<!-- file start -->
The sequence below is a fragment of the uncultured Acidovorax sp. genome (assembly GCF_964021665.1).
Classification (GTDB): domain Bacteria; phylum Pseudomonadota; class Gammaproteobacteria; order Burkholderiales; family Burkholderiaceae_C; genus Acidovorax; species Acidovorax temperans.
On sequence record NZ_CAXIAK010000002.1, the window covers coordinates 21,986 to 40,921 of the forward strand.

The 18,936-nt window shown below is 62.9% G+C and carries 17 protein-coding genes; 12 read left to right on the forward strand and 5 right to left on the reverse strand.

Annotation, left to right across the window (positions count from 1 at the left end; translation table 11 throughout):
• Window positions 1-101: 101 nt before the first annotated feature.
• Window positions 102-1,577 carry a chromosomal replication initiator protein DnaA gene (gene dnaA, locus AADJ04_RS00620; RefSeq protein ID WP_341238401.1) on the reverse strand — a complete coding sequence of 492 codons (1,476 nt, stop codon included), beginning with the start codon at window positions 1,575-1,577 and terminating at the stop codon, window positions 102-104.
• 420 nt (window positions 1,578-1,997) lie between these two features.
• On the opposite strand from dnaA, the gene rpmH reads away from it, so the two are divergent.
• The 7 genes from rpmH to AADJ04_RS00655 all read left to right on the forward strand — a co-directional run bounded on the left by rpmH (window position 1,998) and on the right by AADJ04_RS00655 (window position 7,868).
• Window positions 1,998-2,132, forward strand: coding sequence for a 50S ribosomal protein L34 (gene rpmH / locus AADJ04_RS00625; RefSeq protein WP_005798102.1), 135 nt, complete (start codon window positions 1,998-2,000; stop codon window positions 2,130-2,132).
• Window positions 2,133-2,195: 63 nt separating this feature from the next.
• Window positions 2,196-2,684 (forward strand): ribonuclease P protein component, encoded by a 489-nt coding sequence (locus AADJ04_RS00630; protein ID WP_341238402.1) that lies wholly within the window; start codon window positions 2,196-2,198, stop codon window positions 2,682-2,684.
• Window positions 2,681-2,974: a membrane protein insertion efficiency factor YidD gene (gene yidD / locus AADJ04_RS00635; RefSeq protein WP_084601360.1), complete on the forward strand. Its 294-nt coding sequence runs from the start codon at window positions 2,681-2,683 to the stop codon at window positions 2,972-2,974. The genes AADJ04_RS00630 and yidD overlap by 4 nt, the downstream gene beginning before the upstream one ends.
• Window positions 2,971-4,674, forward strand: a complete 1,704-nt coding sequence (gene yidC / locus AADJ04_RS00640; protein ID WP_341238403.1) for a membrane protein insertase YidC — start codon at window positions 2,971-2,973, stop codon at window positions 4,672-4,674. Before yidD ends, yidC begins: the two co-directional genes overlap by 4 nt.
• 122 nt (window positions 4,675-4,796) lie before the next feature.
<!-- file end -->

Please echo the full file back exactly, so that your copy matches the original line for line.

The sequence below is a fragment of the uncultured Acidovorax sp. genome (assembly GCF_964021665.1).
Classification (GTDB): domain Bacteria; phylum Pseudomonadota; class Gammaproteobacteria; order Burkholderiales; family Burkholderiaceae_C; genus Acidovorax; species Acidovorax temperans.
On sequence record NZ_CAXIAK010000002.1, the window covers coordinates 21,986 to 40,921 of the forward strand.

The 18,936-nt window shown below is 62.9% G+C and carries 17 protein-coding genes; 12 read left to right on the forward strand and 5 right to left on the reverse strand.

Annotation, left to right across the window (positions count from 1 at the left end; translation table 11 throughout):
• Window positions 1-101: 101 nt before the first annotated feature.
• Window positions 102-1,577 carry a chromosomal replication initiator protein DnaA gene (gene dnaA, locus AADJ04_RS00620; RefSeq protein ID WP_341238401.1) on the reverse strand — a complete coding sequence of 492 codons (1,476 nt, stop codon included), beginning with the start codon at window positions 1,575-1,577 and terminating at the stop codon, window positions 102-104.
• 420 nt (window positions 1,578-1,997) lie between these two features.
• On the opposite strand from dnaA, the gene rpmH reads away from it, so the two are divergent.
• The 7 genes from rpmH to AADJ04_RS00655 all read left to right on the forward strand — a co-directional run bounded on the left by rpmH (window position 1,998) and on the right by AADJ04_RS00655 (window position 7,868).
• Window positions 1,998-2,132, forward strand: coding sequence for a 50S ribosomal protein L34 (gene rpmH / locus AADJ04_RS00625; RefSeq protein WP_005798102.1), 135 nt, complete (start codon window positions 1,998-2,000; stop codon window positions 2,130-2,132).
• Window positions 2,133-2,195: 63 nt separating this feature from the next.
• Window positions 2,196-2,684 (forward strand): ribonuclease P protein component, encoded by a 489-nt coding sequence (locus AADJ04_RS00630; protein ID WP_341238402.1) that lies wholly within the window; start codon window positions 2,196-2,198, stop codon window positions 2,682-2,684.
• Window positions 2,681-2,974: a membrane protein insertion efficiency factor YidD gene (gene yidD / locus AADJ04_RS00635; RefSeq protein WP_084601360.1), complete on the forward strand. Its 294-nt coding sequence runs from the start codon at window positions 2,681-2,683 to the stop codon at window positions 2,972-2,974. The genes AADJ04_RS00630 and yidD overlap by 4 nt, the downstream gene beginning before the upstream one ends.
• Window positions 2,971-4,674, forward strand: a complete 1,704-nt coding sequence (gene yidC / locus AADJ04_RS00640; protein ID WP_341238403.1) for a membrane protein insertase YidC — start codon at window positions 2,971-2,973, stop codon at window positions 4,672-4,674. Before yidD ends, yidC begins: the two co-directional genes overlap by 4 nt.
• 122 nt (window positions 4,675-4,796) lie before the next feature.